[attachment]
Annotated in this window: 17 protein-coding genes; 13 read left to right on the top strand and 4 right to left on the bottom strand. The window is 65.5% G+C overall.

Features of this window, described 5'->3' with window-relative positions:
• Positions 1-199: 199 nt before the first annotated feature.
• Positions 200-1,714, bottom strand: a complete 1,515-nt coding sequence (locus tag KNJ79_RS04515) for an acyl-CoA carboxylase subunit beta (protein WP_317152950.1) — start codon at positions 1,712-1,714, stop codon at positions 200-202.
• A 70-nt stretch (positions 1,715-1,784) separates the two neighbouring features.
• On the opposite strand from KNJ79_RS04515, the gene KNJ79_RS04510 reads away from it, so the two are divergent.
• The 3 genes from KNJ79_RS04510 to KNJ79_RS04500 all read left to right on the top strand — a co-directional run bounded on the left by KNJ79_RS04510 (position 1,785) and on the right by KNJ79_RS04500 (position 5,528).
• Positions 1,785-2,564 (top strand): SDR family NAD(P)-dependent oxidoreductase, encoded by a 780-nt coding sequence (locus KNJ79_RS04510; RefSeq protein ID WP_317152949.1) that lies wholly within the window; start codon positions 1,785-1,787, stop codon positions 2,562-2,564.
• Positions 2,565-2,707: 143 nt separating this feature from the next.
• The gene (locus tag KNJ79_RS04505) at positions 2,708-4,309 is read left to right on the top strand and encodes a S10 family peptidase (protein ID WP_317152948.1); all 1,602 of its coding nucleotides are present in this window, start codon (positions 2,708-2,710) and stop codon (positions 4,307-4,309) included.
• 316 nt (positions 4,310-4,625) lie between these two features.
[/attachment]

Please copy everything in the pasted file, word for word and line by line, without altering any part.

Annotated in this window: 17 protein-coding genes; 13 read left to right on the top strand and 4 right to left on the bottom strand. The window is 65.5% G+C overall.

Features of this window, described 5'->3' with window-relative positions:
• Positions 1-199: 199 nt before the first annotated feature.
• Positions 200-1,714, bottom strand: a complete 1,515-nt coding sequence (locus tag KNJ79_RS04515) for an acyl-CoA carboxylase subunit beta (protein WP_317152950.1) — start codon at positions 1,712-1,714, stop codon at positions 200-202.
• A 70-nt stretch (positions 1,715-1,784) separates the two neighbouring features.
• On the opposite strand from KNJ79_RS04515, the gene KNJ79_RS04510 reads away from it, so the two are divergent.
• The 3 genes from KNJ79_RS04510 to KNJ79_RS04500 all read left to right on the top strand — a co-directional run bounded on the left by KNJ79_RS04510 (position 1,785) and on the right by KNJ79_RS04500 (position 5,528).
• Positions 1,785-2,564 (top strand): SDR family NAD(P)-dependent oxidoreductase, encoded by a 780-nt coding sequence (locus KNJ79_RS04510; RefSeq protein ID WP_317152949.1) that lies wholly within the window; start codon positions 1,785-1,787, stop codon positions 2,562-2,564.
• Positions 2,565-2,707: 143 nt separating this feature from the next.
• The gene (locus tag KNJ79_RS04505) at positions 2,708-4,309 is read left to right on the top strand and encodes a S10 family peptidase (protein ID WP_317152948.1); all 1,602 of its coding nucleotides are present in this window, start codon (positions 2,708-2,710) and stop codon (positions 4,307-4,309) included.
• 316 nt (positions 4,310-4,625) lie between these two features.